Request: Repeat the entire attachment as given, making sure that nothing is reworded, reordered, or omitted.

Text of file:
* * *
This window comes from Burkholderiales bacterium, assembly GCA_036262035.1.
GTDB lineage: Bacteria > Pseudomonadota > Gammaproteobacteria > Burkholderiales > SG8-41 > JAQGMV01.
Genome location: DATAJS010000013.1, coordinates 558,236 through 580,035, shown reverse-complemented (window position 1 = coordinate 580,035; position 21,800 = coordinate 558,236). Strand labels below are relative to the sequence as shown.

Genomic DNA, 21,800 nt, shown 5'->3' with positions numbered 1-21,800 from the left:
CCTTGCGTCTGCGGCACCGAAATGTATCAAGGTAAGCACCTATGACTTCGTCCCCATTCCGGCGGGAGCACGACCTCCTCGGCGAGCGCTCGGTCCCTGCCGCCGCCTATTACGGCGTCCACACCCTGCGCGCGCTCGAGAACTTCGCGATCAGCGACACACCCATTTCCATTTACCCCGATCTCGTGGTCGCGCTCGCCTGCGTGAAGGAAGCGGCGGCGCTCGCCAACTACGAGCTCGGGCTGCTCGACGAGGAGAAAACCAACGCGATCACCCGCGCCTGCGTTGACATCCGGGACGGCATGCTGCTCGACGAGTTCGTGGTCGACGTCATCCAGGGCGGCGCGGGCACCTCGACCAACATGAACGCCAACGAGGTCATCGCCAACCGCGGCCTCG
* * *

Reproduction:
This window comes from Burkholderiales bacterium, assembly GCA_036262035.1.
GTDB lineage: Bacteria > Pseudomonadota > Gammaproteobacteria > Burkholderiales > SG8-41 > JAQGMV01.
Genome location: DATAJS010000013.1, coordinates 558,236 through 580,035, shown reverse-complemented (window position 1 = coordinate 580,035; position 21,800 = coordinate 558,236). Strand labels below are relative to the sequence as shown.

Genomic DNA, 21,800 nt, shown 5'->3' with positions numbered 1-21,800 from the left:
CCTTGCGTCTGCGGCACCGAAATGTATCAAGGTAAGCACCTATGACTTCGTCCCCATTCCGGCGGGAGCACGACCTCCTCGGCGAGCGCTCGGTCCCTGCCGCCGCCTATTACGGCGTCCACACCCTGCGCGCGCTCGAGAACTTCGCGATCAGCGACACACCCATTTCCATTTACCCCGATCTCGTGGTCGCGCTCGCCTGCGTGAAGGAAGCGGCGGCGCTCGCCAACTACGAGCTCGGGCTGCTCGACGAGGAGAAAACCAACGCGATCACCCGCGCCTGCGTTGACATCCGGGACGGCATGCTGCTCGACGAGTTCGTGGTCGACGTCATCCAGGGCGGCGCGGGCACCTCGACCAACATGAACGCCAACGAGGTCATCGCCAACCGCGGCCTCG